Ergonomics in General
Badly designed products in where users don't understand how the product should work, the product is causing frustration when using it, or the product is causing discomfort, pain or injuries. We can help. We focus on the user-interaction and help find solutions for your company and products.
We have worked on user-interaction for big or small companies, products ranging from smart rings, computer keyboards, head- and earphones, voice controlled speakers to even big objects like operating rooms or fire vans. Our experience in this field has helped companies worldwide to create an overall better experiences for their consumers.
Our focus is on hardware products and digital interfaces for hardware products. We study the usability and general ergonomics for the user-product-interaction.
For both (usability and ergonomics) we help to conduct user tests to test the usability (user-friendliness) of a product and write recommendations how to improve the usability of the product for redesign. Normally we test several variations with the same person at the same time and compare this with a benchmark (the original product). If you are interested, please contact us via email or send a message using our contact form below. We will reply to you within two (working) days.
Ergonomics, Human Factors
We are specialized in ergonomic research (or human factors research if you like) for consumer products ranging from task-flow analysis, define reaching maps to improving the physical ergonomics (comfort & fit) for ear- or headphones. Normally the following is requested:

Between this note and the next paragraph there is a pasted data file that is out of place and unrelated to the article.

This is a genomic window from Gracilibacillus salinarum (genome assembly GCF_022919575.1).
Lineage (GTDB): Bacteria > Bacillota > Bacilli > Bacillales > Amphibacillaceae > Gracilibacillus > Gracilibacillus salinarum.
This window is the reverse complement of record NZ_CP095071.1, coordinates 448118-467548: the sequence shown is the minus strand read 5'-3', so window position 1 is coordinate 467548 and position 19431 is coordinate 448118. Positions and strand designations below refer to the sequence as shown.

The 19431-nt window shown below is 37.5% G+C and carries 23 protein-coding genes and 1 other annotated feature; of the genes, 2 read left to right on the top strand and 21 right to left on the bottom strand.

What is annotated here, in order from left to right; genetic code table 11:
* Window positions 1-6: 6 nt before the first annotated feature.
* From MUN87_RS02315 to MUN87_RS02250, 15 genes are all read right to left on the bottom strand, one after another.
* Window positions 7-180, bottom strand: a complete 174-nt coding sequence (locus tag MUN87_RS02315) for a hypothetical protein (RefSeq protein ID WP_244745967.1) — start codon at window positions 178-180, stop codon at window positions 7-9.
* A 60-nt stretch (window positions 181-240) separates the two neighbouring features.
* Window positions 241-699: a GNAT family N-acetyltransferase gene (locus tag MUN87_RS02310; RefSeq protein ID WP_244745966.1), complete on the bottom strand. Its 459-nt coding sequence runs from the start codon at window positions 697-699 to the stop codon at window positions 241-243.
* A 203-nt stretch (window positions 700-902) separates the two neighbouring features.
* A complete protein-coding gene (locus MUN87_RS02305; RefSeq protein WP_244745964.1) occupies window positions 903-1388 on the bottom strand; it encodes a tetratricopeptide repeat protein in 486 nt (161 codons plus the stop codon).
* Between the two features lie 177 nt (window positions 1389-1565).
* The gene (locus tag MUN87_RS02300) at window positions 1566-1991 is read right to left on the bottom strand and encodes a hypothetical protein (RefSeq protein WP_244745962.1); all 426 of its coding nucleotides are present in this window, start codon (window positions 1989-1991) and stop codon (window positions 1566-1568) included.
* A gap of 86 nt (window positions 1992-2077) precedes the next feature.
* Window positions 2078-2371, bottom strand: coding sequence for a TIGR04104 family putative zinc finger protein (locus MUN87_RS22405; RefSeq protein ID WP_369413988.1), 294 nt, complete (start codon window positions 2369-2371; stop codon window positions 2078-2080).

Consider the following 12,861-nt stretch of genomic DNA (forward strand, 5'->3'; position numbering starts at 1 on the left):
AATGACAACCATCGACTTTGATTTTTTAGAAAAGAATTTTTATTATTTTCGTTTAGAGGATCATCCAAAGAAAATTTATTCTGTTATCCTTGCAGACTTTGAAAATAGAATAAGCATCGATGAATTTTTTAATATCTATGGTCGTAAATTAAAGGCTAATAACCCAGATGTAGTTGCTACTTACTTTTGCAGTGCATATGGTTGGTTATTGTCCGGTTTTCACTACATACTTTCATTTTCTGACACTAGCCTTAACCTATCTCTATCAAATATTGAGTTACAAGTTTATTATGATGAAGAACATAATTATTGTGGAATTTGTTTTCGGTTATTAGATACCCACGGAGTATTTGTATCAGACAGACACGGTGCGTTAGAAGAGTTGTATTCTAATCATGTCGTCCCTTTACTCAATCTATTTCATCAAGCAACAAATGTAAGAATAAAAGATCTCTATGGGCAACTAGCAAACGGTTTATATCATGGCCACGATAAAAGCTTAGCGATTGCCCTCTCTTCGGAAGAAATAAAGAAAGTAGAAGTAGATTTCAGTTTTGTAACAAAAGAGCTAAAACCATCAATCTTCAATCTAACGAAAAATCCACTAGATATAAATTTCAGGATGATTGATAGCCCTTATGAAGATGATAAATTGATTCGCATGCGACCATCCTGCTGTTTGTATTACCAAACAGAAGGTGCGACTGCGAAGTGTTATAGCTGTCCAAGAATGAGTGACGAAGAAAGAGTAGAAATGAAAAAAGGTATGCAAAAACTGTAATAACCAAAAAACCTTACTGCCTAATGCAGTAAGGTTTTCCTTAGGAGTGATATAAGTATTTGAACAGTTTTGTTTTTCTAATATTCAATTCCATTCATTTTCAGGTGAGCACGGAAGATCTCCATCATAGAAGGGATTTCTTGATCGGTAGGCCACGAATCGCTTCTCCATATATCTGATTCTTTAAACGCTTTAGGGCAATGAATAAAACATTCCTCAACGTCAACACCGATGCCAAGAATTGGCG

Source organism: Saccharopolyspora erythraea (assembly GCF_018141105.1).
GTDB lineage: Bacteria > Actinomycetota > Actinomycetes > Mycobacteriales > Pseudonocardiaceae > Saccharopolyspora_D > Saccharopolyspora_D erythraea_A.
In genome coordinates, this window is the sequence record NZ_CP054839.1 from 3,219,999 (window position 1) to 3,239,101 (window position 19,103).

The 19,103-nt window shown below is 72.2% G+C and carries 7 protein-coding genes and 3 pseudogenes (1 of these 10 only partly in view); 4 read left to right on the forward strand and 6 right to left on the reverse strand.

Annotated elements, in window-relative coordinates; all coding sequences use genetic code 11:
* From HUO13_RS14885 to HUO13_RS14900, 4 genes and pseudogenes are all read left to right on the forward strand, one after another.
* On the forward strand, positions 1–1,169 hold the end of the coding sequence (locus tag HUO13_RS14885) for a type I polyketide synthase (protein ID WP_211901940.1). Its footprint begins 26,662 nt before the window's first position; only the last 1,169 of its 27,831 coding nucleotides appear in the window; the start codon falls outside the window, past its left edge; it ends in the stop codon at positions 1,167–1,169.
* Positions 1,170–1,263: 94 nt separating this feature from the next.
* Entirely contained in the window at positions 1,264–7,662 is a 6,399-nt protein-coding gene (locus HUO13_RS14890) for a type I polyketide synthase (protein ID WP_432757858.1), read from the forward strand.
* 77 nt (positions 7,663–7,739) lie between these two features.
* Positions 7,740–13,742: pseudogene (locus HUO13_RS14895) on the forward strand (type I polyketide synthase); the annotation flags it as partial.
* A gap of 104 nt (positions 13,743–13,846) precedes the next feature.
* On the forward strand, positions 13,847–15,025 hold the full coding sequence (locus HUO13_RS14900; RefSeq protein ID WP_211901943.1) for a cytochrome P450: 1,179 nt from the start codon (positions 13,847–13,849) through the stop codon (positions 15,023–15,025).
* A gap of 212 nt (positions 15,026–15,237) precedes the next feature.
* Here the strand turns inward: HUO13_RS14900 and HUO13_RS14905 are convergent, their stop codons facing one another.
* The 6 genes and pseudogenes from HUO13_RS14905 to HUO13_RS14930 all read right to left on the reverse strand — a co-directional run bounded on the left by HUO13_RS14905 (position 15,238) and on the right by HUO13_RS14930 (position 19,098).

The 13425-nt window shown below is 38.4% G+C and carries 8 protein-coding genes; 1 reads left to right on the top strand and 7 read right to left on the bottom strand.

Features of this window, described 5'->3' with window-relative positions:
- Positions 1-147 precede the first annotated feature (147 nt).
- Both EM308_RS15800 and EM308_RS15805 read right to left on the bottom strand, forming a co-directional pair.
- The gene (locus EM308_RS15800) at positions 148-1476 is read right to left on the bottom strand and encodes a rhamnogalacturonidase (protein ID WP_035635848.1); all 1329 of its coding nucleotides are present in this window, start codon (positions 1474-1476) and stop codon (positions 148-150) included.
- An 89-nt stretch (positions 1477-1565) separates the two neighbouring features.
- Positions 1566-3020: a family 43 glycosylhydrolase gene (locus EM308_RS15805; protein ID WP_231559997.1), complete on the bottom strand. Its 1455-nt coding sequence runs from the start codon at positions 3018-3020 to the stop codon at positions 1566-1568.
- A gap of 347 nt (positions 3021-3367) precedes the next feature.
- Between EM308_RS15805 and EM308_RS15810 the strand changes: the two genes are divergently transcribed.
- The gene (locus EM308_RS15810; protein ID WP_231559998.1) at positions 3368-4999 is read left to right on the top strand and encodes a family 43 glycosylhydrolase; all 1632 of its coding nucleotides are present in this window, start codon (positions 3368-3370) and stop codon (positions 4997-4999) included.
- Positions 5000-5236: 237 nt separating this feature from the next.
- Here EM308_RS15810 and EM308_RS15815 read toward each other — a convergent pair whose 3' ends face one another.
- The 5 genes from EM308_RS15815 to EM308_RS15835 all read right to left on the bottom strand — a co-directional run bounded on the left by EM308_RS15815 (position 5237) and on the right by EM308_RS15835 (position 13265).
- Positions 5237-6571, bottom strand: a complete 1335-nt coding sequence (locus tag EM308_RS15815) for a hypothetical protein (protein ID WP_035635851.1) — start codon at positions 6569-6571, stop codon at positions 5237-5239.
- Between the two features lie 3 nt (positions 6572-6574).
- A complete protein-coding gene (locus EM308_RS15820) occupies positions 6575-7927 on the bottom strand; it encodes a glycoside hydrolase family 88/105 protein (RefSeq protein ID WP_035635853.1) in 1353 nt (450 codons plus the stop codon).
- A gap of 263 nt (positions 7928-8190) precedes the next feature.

• Set up Userpanel & Ergonomic Usertests
• Ergonomic Review Report (incl. recommendations)
• Ergonomic Guidelines for product categories
• Design for Ergonomics
We have a lot of body measurements available which we use regularly for our clients to write guidelines. If there is no ergonomic data available however or the ergonomic data available is not accurate enough for your product, we suggest to measure up specific target groups to acquire necessary body measurements for improving your product ergonomics. For wearables we recommend 3D Anthropometrics, digital scanning technology and in some cases a PCA analysis. This data can be used directly in products or first translated into (design) guidelines.
A lot of products are well designed but as products are getting ever more 'controllable' including traditional buttons, levers and knobs, electronic interfaces and feedback by light or sound, it is inevitable this leads to an ever growing increase of frustration and confusing using the products.
Usability is also very dependent on the target group, where older aged people have a different interface in mind than the nowadays interfaces and some interfaces might not even be most appreciated by older aged people due to a decreasing functionality of senses, dexterity, etc. In short, the easier the interfaces and the easier people understand the product, the better the usability.
Usability can be measured by paying attention to broadly five (or six) components, namely
• Learning curve: How easy is it for users to accomplish basic tasks the first time?
• Memorability: Once learned, how easily can users do it correct after the first attempt?
• Efficiency: Once users have learned the design, how quickly can they perform tasks?
• Errors: How many errors do users make, how severe are these errors, etc.
• Satisfaction: How pleasant is it to use the design?
• (Utility: Does it do what users need?)